Applicants must also send additional supportive material: a personal statement of purpose addressing their desire and reasons for applying, a minimum of two reference letters, and a professional resume of their school and work experiences.

Application Deadlines

The MSIR program accepts applications for fall admission only. The application deadline is March 1. Later applications, while acceptable, may diminish the chances for admission due to the graduate class being filled. Because no admission decision can be made without the applicant’s GRE/GMAT score being submitted, applicants should keep in mind the GRE/GMAT test schedule.

Industrial Relations Master of Science Degree Program Requirements

A minimum GPA of 3.0 is required in all courses *
A grade of C or higher must be earned in all required courses
ILR 505Employment Law3
ILR 506Performance Management3
ILR 508Organizational Change and Renewal3
ILR 509Talent Acquisition3
ILR 511Human Capital Management3
ILR 515Business Acumen-HR Managers3
ILR 520Human Resource Information Systems3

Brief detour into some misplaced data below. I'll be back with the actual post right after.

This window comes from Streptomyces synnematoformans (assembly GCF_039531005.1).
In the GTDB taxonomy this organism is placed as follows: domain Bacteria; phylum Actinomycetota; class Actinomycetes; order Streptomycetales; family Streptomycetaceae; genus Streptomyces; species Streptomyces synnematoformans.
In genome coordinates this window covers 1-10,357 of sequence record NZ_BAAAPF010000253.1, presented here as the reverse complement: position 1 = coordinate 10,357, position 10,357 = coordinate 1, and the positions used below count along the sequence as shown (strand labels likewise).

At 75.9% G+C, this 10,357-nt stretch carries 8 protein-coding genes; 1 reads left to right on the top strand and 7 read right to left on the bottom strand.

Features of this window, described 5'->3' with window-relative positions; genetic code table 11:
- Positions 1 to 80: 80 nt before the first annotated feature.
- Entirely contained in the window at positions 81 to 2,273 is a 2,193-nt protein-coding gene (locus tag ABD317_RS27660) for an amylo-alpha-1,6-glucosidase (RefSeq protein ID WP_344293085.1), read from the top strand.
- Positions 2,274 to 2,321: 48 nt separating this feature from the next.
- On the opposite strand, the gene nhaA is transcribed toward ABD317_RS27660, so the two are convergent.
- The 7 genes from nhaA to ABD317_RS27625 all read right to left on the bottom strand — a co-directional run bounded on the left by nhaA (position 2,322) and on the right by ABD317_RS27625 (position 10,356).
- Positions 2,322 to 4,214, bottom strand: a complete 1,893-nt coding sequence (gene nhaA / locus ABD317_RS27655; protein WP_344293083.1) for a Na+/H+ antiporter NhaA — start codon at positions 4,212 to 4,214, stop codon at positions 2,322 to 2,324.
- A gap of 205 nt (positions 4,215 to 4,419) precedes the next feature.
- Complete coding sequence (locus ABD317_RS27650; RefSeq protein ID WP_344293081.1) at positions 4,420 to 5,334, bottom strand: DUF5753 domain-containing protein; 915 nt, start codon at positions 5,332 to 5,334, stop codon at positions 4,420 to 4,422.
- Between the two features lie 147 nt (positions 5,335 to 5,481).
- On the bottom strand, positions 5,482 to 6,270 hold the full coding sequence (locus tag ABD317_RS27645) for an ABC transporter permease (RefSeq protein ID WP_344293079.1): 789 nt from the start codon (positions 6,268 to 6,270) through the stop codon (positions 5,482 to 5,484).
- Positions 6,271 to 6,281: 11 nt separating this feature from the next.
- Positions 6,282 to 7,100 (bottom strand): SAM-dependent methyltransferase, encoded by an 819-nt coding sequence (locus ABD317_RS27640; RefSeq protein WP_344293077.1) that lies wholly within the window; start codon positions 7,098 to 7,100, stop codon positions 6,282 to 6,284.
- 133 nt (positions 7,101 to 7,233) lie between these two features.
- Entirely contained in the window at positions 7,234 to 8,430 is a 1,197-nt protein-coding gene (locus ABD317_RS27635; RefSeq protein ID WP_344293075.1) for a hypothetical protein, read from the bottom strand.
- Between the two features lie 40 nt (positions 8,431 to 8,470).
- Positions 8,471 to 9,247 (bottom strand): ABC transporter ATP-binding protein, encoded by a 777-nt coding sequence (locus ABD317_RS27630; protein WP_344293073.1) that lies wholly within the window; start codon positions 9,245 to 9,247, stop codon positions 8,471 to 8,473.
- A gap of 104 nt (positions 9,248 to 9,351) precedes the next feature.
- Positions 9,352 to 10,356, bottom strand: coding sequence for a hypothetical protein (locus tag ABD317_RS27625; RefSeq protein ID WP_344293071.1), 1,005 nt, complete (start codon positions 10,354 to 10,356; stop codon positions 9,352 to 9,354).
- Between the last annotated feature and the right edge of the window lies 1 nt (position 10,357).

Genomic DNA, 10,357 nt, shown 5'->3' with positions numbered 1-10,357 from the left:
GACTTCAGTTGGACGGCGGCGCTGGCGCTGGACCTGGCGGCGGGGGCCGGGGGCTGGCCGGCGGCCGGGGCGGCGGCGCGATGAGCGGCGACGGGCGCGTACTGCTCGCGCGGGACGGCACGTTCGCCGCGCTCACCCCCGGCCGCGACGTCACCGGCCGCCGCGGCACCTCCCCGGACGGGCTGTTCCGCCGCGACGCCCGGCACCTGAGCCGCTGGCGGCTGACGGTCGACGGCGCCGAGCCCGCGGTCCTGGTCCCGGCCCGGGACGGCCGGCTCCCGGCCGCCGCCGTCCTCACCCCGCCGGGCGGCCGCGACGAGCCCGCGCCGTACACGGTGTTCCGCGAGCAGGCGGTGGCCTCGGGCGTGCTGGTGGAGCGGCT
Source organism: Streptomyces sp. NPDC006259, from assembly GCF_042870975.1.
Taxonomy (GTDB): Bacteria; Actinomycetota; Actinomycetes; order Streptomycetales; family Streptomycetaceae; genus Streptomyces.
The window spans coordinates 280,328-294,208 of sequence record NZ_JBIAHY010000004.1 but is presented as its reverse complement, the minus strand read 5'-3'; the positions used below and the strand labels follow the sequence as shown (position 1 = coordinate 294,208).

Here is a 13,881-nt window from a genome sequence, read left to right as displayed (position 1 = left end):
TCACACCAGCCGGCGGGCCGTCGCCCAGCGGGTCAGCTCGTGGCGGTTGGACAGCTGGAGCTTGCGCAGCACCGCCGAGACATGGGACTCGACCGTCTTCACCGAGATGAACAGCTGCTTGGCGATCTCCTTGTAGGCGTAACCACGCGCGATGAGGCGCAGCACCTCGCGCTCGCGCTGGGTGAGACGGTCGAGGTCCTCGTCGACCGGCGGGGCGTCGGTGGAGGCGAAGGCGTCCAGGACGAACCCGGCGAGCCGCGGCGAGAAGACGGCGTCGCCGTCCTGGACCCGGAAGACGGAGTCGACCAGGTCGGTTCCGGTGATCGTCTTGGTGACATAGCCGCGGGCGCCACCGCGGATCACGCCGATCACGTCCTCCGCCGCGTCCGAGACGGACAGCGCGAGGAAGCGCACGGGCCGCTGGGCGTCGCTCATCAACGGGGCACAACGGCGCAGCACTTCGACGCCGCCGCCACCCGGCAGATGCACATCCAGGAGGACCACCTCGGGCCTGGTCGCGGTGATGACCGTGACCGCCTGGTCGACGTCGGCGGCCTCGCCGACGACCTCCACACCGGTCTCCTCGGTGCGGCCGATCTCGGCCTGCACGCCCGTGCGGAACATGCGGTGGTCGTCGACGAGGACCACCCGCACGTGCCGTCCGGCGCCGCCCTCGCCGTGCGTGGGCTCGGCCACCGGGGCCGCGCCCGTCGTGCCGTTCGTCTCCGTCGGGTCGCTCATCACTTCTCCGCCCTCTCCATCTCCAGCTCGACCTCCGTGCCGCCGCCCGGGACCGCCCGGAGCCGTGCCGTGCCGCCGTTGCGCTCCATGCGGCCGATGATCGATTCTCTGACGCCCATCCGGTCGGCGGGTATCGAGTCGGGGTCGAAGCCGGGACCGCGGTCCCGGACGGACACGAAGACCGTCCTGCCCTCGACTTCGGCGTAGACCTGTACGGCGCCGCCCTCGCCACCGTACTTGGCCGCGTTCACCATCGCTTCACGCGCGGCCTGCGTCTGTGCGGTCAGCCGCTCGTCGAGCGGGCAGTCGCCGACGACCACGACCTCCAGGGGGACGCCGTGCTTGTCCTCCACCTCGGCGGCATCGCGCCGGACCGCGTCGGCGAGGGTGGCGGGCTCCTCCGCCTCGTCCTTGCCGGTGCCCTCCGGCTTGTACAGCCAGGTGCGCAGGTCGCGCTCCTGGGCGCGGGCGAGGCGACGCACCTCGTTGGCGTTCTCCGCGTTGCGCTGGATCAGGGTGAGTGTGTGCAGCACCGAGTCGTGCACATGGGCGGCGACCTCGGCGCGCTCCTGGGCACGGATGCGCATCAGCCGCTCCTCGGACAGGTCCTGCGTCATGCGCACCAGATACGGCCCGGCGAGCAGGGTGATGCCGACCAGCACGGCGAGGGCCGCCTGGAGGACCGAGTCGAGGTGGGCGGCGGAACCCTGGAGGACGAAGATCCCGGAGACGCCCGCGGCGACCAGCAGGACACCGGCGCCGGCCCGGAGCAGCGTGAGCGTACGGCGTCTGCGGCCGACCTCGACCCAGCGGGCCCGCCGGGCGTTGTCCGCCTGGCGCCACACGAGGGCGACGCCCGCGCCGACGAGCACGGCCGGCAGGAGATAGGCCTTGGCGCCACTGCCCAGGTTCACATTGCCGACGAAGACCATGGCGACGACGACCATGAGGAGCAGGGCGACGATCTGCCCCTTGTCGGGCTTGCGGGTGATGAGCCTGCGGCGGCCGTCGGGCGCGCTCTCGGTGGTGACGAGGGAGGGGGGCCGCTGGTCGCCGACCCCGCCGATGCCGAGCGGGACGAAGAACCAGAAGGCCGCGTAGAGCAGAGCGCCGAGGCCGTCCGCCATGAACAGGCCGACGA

ILR 522International Industrial Relations3
ILR 530Compensation Issues3
ILR 534Work Group Dynamics and Leadership3
ILR 544Benefits Management3
ILR 546Training and Development3
ILR 548Strategic Management for Human Resources3
ILR 562Labor Relations3
ILR 571Human Resource/Industrial Relations Practicum 11
ILR 572Human Resource/Industrial Relations Practicum 21
ILR 573Human Resource/Industrial Relations Practicum 31
ILR 574Human Resource/Industrial Relations Practicum 41
ILR 589MS - Industrial and Labor Relations Internship3
Select two electives from the following6
Conflict Management Processes
Negotiation Strategy
Collective Bargaining Practice
Introduction to Decision Analysis
Total Hours55
*

GPA

The M.S.I.R. program requires that the student maintain a grade point average of at least 3.0 on all work taken as a graduate student while enrolled in the College of Business and Economics. In addition, the student must maintain a 3.0 average in all work counting toward the graduate degree. A student whose cumulative grade point average falls below 2.75 will be placed on probation. If the student’s average is not brought up to 2.75 by the end of the following semester, the student will be suspended from the program. A grade below C in more than one course taken while enrolled as a graduate student will result in suspension from the program.

Suggested Plan of Study

Two-Year Course of Study: (forty-eight credit hours including fourteen core courses and *two electives)
*Select one elective each semester or term.

First Year
SummerHours
Ivy League Modules (Summer 1 - on-line- if no prior business education)